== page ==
New Zealand Law Society - Committee’s concerns over AML/CFT results in proposed change

Committee’s concerns over AML/CFT results in proposed change

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A committee that scrutinises parliamentary processes has raised concerns over parts of the Anti-Money Laundering and Countering Financing of Terrorism Amendment Bill (AML-CFT).

The Regulations Review Committee analyses delegated legislation and draws attention to issues that it considers should be considered in making regulations.

In its review of the year to the dissolution of Parliament, the committee, which is chaired by the Labour Party MP David Parker, found some issues with AML-CFT, notably with clause 38, which it then raised with the Law and Order Committee.

“This clause sought to replace section 139 with two new sections relating to the disclosure of information. The provision as introduced appeared to suggest that the regulations could extend the purpose for which information may be disclosed,” its 2017 report says.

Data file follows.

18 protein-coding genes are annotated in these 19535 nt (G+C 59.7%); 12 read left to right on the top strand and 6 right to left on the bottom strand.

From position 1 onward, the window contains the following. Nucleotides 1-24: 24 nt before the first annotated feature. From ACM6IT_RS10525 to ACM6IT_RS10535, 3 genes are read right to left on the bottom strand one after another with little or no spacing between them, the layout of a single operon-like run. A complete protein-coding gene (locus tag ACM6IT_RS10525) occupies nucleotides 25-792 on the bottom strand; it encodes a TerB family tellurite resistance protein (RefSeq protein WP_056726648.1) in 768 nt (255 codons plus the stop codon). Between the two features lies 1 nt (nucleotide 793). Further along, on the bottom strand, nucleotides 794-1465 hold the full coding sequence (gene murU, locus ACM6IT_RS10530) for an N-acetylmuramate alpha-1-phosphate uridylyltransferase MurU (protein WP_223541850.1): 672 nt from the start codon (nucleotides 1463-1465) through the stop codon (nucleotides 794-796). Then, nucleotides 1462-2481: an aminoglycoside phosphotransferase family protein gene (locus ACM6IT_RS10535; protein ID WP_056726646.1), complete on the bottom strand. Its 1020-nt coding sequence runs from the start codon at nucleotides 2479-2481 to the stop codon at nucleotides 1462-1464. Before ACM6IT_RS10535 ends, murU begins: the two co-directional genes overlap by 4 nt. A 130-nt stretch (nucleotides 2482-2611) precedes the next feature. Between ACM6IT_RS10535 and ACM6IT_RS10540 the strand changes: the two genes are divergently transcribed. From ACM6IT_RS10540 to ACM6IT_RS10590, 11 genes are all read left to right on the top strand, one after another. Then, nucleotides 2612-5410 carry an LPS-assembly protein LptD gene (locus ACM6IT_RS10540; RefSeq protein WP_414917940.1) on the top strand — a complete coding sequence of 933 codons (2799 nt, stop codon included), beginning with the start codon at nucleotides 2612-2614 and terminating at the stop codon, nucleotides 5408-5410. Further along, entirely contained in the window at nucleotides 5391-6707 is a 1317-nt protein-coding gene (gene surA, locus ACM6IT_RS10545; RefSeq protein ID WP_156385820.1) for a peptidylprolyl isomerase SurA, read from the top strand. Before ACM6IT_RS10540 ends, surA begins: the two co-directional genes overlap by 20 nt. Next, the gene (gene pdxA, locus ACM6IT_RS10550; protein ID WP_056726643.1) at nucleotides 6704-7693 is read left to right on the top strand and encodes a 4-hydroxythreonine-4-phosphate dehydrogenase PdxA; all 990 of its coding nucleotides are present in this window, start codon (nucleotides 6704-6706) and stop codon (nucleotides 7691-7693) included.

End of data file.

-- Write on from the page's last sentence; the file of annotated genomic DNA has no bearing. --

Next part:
“In particular, the regulation-making power did not require recipients of information under a specific section to have a “proper interest” in receiving the information, seemingly inconsistent with requirements elsewhere in the bill. To address these issues, we recommended that the committee amend clause 38 so that it sets out clear limits on the regulation-making power relating to information sharing, and retains the “proper interest” requirement.”  

The committee’s report notes that the Law and Order Committee acknowledged that “the framework provided for information sharing under clauses 38, 40, and 48 is unduly broad” and noted its “concerns about the breadth and implications of these provisions” with regard to the new sections that would be inserted by clause 38.

That committee has recommended amending clause 38 to delete clauses 139 and 139A of the bill. It also recommended the addition of clause 38A to insert new section 139A in the Act, which would allow regulations relating to information sharing to be made by Order in Council. It would impose additional safeguards such as that, before making regulations, the Minister must consult with the Privacy Commissioner, among other people.

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